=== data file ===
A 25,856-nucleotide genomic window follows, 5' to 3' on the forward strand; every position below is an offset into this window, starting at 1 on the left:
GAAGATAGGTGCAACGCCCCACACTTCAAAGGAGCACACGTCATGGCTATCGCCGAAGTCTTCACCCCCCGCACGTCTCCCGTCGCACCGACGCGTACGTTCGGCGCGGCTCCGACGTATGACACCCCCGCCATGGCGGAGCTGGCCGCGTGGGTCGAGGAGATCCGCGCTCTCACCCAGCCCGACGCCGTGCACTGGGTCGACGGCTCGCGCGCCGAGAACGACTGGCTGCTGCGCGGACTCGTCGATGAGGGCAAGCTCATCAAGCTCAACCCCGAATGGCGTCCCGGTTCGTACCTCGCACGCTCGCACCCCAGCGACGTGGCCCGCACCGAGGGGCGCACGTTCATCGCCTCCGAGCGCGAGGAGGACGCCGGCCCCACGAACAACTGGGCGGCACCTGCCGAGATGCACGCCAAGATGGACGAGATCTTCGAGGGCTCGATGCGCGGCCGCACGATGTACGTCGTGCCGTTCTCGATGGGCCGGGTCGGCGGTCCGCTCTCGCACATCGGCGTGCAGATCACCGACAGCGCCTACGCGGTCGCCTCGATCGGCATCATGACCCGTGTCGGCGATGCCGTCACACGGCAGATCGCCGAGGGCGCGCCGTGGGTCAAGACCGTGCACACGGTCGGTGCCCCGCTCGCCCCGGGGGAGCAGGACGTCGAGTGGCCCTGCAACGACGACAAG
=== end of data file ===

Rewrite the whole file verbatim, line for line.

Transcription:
A 25,856-nucleotide genomic window follows, 5' to 3' on the forward strand; every position below is an offset into this window, starting at 1 on the left:
GAAGATAGGTGCAACGCCCCACACTTCAAAGGAGCACACGTCATGGCTATCGCCGAAGTCTTCACCCCCCGCACGTCTCCCGTCGCACCGACGCGTACGTTCGGCGCGGCTCCGACGTATGACACCCCCGCCATGGCGGAGCTGGCCGCGTGGGTCGAGGAGATCCGCGCTCTCACCCAGCCCGACGCCGTGCACTGGGTCGACGGCTCGCGCGCCGAGAACGACTGGCTGCTGCGCGGACTCGTCGATGAGGGCAAGCTCATCAAGCTCAACCCCGAATGGCGTCCCGGTTCGTACCTCGCACGCTCGCACCCCAGCGACGTGGCCCGCACCGAGGGGCGCACGTTCATCGCCTCCGAGCGCGAGGAGGACGCCGGCCCCACGAACAACTGGGCGGCACCTGCCGAGATGCACGCCAAGATGGACGAGATCTTCGAGGGCTCGATGCGCGGCCGCACGATGTACGTCGTGCCGTTCTCGATGGGCCGGGTCGGCGGTCCGCTCTCGCACATCGGCGTGCAGATCACCGACAGCGCCTACGCGGTCGCCTCGATCGGCATCATGACCCGTGTCGGCGATGCCGTCACACGGCAGATCGCCGAGGGCGCGCCGTGGGTCAAGACCGTGCACACGGTCGGTGCCCCGCTCGCCCCGGGGGAGCAGGACGTCGAGTGGCCCTGCAACGACGACAAG